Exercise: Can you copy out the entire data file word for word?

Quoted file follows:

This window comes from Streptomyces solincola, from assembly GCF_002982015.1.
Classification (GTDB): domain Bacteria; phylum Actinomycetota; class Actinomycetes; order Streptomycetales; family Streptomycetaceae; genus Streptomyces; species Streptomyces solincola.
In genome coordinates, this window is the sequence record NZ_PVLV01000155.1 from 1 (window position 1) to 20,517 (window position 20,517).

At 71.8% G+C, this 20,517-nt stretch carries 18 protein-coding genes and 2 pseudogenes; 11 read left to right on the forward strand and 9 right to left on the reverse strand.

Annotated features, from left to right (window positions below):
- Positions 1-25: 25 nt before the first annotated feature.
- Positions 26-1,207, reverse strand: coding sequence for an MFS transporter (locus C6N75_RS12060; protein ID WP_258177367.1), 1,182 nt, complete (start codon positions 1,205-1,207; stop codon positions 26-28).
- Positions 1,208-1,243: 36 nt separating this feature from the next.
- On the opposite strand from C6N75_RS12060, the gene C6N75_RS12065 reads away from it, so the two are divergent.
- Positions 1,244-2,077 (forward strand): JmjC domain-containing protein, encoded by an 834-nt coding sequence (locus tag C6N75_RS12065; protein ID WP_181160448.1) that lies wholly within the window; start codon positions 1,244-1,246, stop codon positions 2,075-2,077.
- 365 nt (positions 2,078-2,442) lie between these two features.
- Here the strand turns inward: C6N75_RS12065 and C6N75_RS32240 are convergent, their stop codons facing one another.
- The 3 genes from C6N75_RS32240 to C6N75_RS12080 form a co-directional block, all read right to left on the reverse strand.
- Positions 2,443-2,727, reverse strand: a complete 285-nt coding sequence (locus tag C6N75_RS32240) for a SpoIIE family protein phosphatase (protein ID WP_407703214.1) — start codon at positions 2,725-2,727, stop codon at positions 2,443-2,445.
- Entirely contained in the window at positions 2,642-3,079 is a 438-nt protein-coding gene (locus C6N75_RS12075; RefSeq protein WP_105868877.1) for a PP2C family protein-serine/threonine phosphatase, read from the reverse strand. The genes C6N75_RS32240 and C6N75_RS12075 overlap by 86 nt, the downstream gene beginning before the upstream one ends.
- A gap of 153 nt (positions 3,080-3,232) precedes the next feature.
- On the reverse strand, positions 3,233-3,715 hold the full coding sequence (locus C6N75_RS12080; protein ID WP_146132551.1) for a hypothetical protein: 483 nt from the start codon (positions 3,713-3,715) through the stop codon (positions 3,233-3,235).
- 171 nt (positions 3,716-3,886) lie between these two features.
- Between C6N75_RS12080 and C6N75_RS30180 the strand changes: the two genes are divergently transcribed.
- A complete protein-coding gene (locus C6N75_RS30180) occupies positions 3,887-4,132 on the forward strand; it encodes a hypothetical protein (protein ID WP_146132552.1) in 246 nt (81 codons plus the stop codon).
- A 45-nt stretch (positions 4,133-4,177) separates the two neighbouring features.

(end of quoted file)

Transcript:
This window comes from Streptomyces solincola, from assembly GCF_002982015.1.
Classification (GTDB): domain Bacteria; phylum Actinomycetota; class Actinomycetes; order Streptomycetales; family Streptomycetaceae; genus Streptomyces; species Streptomyces solincola.
In genome coordinates, this window is the sequence record NZ_PVLV01000155.1 from 1 (window position 1) to 20,517 (window position 20,517).

At 71.8% G+C, this 20,517-nt stretch carries 18 protein-coding genes and 2 pseudogenes; 11 read left to right on the forward strand and 9 right to left on the reverse strand.

Annotated features, from left to right (window positions below):
- Positions 1-25: 25 nt before the first annotated feature.
- Positions 26-1,207, reverse strand: coding sequence for an MFS transporter (locus C6N75_RS12060; protein ID WP_258177367.1), 1,182 nt, complete (start codon positions 1,205-1,207; stop codon positions 26-28).
- Positions 1,208-1,243: 36 nt separating this feature from the next.
- On the opposite strand from C6N75_RS12060, the gene C6N75_RS12065 reads away from it, so the two are divergent.
- Positions 1,244-2,077 (forward strand): JmjC domain-containing protein, encoded by an 834-nt coding sequence (locus tag C6N75_RS12065; protein ID WP_181160448.1) that lies wholly within the window; start codon positions 1,244-1,246, stop codon positions 2,075-2,077.
- 365 nt (positions 2,078-2,442) lie between these two features.
- Here the strand turns inward: C6N75_RS12065 and C6N75_RS32240 are convergent, their stop codons facing one another.
- The 3 genes from C6N75_RS32240 to C6N75_RS12080 form a co-directional block, all read right to left on the reverse strand.
- Positions 2,443-2,727, reverse strand: a complete 285-nt coding sequence (locus tag C6N75_RS32240) for a SpoIIE family protein phosphatase (protein ID WP_407703214.1) — start codon at positions 2,725-2,727, stop codon at positions 2,443-2,445.
- Entirely contained in the window at positions 2,642-3,079 is a 438-nt protein-coding gene (locus C6N75_RS12075; RefSeq protein WP_105868877.1) for a PP2C family protein-serine/threonine phosphatase, read from the reverse strand. The genes C6N75_RS32240 and C6N75_RS12075 overlap by 86 nt, the downstream gene beginning before the upstream one ends.
- A gap of 153 nt (positions 3,080-3,232) precedes the next feature.
- On the reverse strand, positions 3,233-3,715 hold the full coding sequence (locus C6N75_RS12080; protein ID WP_146132551.1) for a hypothetical protein: 483 nt from the start codon (positions 3,713-3,715) through the stop codon (positions 3,233-3,235).
- 171 nt (positions 3,716-3,886) lie between these two features.
- Between C6N75_RS12080 and C6N75_RS30180 the strand changes: the two genes are divergently transcribed.
- A complete protein-coding gene (locus C6N75_RS30180) occupies positions 3,887-4,132 on the forward strand; it encodes a hypothetical protein (protein ID WP_146132552.1) in 246 nt (81 codons plus the stop codon).
- A 45-nt stretch (positions 4,133-4,177) separates the two neighbouring features.